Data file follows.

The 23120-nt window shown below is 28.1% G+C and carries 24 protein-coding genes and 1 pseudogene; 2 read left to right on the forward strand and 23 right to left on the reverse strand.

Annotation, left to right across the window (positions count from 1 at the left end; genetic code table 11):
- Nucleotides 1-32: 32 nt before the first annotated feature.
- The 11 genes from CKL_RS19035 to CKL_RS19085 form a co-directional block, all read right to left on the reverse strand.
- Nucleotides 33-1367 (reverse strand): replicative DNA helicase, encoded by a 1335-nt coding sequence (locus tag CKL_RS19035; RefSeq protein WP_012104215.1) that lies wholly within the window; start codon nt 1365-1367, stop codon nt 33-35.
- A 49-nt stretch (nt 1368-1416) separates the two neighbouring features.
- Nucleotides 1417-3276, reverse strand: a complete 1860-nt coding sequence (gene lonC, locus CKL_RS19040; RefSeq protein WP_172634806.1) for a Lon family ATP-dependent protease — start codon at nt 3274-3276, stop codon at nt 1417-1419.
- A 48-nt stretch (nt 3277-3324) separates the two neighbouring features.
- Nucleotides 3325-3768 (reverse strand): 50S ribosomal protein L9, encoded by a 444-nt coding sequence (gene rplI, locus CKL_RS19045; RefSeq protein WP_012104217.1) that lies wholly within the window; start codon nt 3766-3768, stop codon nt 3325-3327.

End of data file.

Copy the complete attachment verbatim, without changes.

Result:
The 23120-nt window shown below is 28.1% G+C and carries 24 protein-coding genes and 1 pseudogene; 2 read left to right on the forward strand and 23 right to left on the reverse strand.

Annotation, left to right across the window (positions count from 1 at the left end; genetic code table 11):
- Nucleotides 1-32: 32 nt before the first annotated feature.
- The 11 genes from CKL_RS19035 to CKL_RS19085 form a co-directional block, all read right to left on the reverse strand.
- Nucleotides 33-1367 (reverse strand): replicative DNA helicase, encoded by a 1335-nt coding sequence (locus tag CKL_RS19035; RefSeq protein WP_012104215.1) that lies wholly within the window; start codon nt 1365-1367, stop codon nt 33-35.
- A 49-nt stretch (nt 1368-1416) separates the two neighbouring features.
- Nucleotides 1417-3276, reverse strand: a complete 1860-nt coding sequence (gene lonC, locus CKL_RS19040; RefSeq protein WP_172634806.1) for a Lon family ATP-dependent protease — start codon at nt 3274-3276, stop codon at nt 1417-1419.
- A 48-nt stretch (nt 3277-3324) separates the two neighbouring features.
- Nucleotides 3325-3768 (reverse strand): 50S ribosomal protein L9, encoded by a 444-nt coding sequence (gene rplI, locus CKL_RS19045; RefSeq protein WP_012104217.1) that lies wholly within the window; start codon nt 3766-3768, stop codon nt 3325-3327.